The Last House I Didn’t Buy …

We went under contract to buy a foreclosure, but unfortunately, the entire deal went awry. Here's the strange story behind the house I didn't buy.

The house I didn't buyI know, I know. Who writes about houses they didn’t buy?

But wow — this house was quite the non-purchase.

First of all, “house” isn’t the right term. It’s a 4-plex, a single structure subdivided into four units. It’s in the heart of Midtown, Atlanta — a hip, pedestrian-friendly neighborhood packed with martini bars, yoga studios and dog parks. And it was priced at a clearance-blowout markdown.

The seller had paid too much for the property during the bubble. Now she was upside-down, cashflow negative and needed to “short sell.” Sound familiar?

We went under contract at $185,000. In my world, that story should end with: “… and then we closed the deal.” Call me old-fashioned, but I don’t go under contract casually.

But the buyer and seller weren’t the only parties involved. The lender needed to approve the short sale. Here’s where things took a turn for the worse …

How a Good Deal Went Bad

As background: In a “short sale,” the lender accepts less than he’s owed. For example: if the outstanding mortgage balance is $300,000 and the short-sale would only pay off $250,000, the lender must take a $50,000 loss.

Many lenders will agree to this, since the alternative — foreclosure — would net them an even smaller sum. But before they nod “yes” in agreement, they drag the process out with paperwork, red tape and general inertia.

We went under contract for the house in November. SIX MONTHS passed by. Fall gave way to winter, which turned to spring. Thanksgiving dinners morphed into St. Patrick’s Day drinks. Newborns became infants. Puppies grew into full-fledged dogs.  (I whiled away the time brainstorming strange analogies).

By early April, we seemed to be getting close. The bank was requesting redundant paperwork more frequently. (That’s a sign they’ve finally dug your file out of the heap). I was gearing up for another round of repairs and beginning to chat with property managers.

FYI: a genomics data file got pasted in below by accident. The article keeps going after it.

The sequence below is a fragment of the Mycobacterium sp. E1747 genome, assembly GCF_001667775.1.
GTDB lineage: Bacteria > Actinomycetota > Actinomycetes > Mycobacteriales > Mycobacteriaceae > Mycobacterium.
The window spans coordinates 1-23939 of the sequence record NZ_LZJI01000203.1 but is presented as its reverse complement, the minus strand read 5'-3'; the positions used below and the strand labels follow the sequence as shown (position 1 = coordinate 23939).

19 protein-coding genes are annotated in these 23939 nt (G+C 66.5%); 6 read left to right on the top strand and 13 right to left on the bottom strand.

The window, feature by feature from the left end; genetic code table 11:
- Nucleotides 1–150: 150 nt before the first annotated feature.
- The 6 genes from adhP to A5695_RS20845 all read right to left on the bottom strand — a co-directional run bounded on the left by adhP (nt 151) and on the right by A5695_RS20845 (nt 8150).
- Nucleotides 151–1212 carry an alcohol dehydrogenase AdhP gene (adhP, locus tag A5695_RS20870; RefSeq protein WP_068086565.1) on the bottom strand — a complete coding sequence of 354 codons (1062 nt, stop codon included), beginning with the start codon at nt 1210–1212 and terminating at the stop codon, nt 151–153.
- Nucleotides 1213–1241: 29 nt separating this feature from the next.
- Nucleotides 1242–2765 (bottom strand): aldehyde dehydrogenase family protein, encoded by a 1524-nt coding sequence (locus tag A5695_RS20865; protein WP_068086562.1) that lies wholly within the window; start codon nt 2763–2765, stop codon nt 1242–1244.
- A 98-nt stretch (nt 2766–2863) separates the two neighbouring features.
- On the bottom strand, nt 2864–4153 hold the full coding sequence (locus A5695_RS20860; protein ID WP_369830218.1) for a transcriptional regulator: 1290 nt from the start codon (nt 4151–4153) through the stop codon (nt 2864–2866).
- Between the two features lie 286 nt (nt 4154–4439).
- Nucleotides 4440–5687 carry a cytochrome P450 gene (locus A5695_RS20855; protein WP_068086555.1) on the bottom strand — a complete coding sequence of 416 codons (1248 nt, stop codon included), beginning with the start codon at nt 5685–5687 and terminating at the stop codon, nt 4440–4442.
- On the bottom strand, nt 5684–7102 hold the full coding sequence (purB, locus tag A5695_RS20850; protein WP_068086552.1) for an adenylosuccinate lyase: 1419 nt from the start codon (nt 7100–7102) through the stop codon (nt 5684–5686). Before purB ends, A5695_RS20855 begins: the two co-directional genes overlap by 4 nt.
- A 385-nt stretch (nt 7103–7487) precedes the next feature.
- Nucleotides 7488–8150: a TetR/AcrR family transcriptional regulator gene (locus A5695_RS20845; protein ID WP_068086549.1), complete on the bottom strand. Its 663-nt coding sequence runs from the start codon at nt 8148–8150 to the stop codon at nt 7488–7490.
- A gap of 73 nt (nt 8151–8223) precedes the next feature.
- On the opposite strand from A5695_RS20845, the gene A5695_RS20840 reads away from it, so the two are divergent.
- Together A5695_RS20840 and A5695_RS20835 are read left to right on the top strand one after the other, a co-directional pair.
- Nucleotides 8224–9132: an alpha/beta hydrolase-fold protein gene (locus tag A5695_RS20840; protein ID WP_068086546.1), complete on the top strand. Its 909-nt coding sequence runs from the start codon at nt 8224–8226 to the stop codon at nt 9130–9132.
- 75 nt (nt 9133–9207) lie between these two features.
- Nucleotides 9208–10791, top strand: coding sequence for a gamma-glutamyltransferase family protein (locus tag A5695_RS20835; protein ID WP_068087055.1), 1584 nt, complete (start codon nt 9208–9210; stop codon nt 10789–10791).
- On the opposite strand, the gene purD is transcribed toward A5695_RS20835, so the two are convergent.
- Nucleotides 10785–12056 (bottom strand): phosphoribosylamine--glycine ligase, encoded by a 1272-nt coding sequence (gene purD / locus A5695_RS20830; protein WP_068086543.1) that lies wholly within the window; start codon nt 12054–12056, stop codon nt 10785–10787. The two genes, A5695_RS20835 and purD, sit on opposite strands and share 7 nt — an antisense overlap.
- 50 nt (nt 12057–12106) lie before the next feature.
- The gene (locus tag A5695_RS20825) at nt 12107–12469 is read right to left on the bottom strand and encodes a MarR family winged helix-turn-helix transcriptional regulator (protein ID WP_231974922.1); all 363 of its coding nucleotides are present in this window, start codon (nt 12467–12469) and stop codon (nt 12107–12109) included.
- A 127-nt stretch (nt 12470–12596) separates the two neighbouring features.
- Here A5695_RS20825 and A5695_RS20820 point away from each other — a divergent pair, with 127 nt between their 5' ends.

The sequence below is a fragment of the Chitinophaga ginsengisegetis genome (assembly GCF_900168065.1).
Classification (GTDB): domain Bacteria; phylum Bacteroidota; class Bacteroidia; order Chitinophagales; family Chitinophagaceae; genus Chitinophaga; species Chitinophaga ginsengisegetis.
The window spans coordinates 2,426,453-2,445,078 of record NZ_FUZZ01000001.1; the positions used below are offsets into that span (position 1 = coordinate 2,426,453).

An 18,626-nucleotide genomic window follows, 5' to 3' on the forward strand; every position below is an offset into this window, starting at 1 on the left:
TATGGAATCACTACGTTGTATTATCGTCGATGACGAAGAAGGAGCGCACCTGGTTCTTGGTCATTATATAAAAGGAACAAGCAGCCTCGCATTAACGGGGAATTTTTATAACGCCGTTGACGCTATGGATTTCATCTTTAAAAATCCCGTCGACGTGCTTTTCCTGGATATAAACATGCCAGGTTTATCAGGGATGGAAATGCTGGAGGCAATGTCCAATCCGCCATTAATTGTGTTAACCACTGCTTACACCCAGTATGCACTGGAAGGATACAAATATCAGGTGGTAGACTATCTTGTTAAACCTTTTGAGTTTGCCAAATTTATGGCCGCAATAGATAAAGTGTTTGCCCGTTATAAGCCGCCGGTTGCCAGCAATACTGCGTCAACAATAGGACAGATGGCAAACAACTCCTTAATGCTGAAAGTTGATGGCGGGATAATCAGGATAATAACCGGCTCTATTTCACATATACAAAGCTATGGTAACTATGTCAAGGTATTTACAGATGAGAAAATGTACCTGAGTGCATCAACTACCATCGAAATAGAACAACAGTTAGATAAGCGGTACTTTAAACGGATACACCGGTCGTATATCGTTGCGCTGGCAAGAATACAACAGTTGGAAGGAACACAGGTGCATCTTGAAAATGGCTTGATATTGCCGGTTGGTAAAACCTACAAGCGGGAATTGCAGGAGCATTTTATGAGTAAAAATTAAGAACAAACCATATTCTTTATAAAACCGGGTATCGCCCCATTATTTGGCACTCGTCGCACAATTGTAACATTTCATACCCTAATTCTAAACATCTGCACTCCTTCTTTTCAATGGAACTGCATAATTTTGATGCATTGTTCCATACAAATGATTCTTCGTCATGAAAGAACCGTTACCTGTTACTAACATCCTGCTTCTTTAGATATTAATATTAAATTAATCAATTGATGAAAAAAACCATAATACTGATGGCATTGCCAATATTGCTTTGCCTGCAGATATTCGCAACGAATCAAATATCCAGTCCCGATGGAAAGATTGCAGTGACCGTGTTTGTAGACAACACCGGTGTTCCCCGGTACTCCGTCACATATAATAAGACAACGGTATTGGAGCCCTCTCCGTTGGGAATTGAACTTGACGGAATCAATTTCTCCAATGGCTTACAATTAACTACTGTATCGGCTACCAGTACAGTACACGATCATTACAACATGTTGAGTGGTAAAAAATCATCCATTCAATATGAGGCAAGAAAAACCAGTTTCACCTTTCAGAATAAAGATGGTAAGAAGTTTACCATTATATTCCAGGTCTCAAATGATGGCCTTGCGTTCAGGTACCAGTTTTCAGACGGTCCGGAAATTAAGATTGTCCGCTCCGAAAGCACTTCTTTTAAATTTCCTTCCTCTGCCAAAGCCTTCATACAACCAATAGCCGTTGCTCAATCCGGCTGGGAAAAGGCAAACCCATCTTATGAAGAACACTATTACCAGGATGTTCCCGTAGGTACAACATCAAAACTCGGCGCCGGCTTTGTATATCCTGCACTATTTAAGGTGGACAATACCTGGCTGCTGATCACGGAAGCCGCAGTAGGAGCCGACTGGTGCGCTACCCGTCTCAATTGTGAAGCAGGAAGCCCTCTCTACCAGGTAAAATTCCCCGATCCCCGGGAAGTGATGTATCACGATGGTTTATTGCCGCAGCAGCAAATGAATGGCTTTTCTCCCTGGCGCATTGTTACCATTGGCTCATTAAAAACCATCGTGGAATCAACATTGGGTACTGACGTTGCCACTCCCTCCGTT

But one morning, the listing agent (who represents the seller) received an unexpected phone call. Here’s my dramatized interpretation of this conversation:

Caller: Hi, I’m the owner of the 4-plex.

Agent: No, you’re not.

Caller: Yes, I am.

Agent: But I represent the owner.

Caller: Not anymore!

Agent: Well, this is awkward.

The Right Hand Doesn’t Know What the Left Hand is Doing

Apparently, while one division of the bank was processing the short sale, an entirely different division was processing the foreclosure.

And while the short sale division was dragging their heels, the foreclosure division put the house up for auction.

We were under a legally-binding contract to buy the house … until another investor snagged it on the courthouse steps. I don’t know what he paid, but I’m guessing it’s less than $185,000.

I know what you’re thinking: “Shouldn’t the bank tell the owner before they foreclose?” Short answer: Yes. Long answer: Go ahead, sue ’em. See how far you get.

Actually, that’s what the seller is doing. She hired an attorney and filed a “wrongful foreclosure” action. In the meantime, though, she’s paying $250 an hour in legal fees. And nothing changes the fact that someone else bought the property and feels that he’s entitled to keep it.

Whew. What a mess.

So it’s back to the drawing board. I’m still looking for another rental property. But this time around, I’ll be avoiding short sales.

Editor’s Note: Post updated May 10, 2013


  1. says

    Yikes! What a major pain in the rear! Hopefully you will be able to find something else! From what I have read things in Atlanta have been heating up pretty heavily over the last year. Has this impacted you as you’ve been on hold for the last six months?

    • says

      @writing2reality — Things in Atlanta have been heating up since 2010. I’d say the deals now AND the deals through most of 2012, especially the latter half, are super-competitive. There’s low inventory and high prices, and people who bought in 2010 are “flipping” now for a handsome profit.

      Someone asked me the other day how real estate could have bounced back so quickly. My reply: the Dow Jones MORE THAN DOUBLED between 2009 and today. In comparison, real estate’s recovery has been much slower.

      Another reason why it pays to be a contrarian!

  2. says

    That’s terrible! I’ve heard of this happening elsewhere, so I don’t think it’s uncommon. The process of buying a house is ridiculous… there are too many people involved with too many rules and laws. My first duplex was a short sale and it took 8 months to close. As you said, they bank was requesting redundant paperwork – I sent them the same paperwork every 2-3 months because the old ones “expired”. My most recent purchase was a bank owned property and the selling bank wanted it closed in 30 days. I did everything that was asked of me immediately, but it was the underwriter on my end that dragged her feet and was absolutely horrible. We tried to close every Friday for six straight weeks and each Friday morning I’d hear that she needed some paper signed and that it would have to be delayed. In the end, we closed in three months and I paid $825 in per diem fees because of this underwriter.